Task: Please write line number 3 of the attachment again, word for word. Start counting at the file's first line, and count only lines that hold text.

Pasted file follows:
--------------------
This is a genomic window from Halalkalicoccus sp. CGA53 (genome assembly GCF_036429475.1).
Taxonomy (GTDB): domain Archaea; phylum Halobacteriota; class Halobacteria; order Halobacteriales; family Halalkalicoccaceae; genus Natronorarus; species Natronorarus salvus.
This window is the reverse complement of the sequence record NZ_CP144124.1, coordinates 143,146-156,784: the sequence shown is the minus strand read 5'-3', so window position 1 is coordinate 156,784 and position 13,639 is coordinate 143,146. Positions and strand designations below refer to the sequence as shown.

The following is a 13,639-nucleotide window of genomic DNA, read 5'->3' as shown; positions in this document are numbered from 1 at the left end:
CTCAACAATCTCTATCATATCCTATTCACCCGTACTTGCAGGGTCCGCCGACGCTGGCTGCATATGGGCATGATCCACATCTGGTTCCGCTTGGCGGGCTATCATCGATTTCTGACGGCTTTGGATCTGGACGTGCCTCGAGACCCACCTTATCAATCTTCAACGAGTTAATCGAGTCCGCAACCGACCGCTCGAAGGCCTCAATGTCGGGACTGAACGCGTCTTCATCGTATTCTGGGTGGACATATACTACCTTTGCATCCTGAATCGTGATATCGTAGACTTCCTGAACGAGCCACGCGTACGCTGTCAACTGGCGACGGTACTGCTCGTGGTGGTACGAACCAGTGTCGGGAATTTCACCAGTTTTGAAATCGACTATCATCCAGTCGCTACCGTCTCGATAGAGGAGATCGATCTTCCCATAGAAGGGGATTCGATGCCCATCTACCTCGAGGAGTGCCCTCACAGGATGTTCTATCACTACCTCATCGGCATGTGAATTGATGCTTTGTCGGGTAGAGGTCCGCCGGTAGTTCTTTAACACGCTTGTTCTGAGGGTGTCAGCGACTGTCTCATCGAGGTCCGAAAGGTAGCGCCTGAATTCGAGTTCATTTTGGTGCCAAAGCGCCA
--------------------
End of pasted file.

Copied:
This window is the reverse complement of the sequence record NZ_CP144124.1, coordinates 143,146-156,784: the sequence shown is the minus strand read 5'-3', so window position 1 is coordinate 156,784 and position 13,639 is coordinate 143,146. Positions and strand designations below refer to the sequence as shown.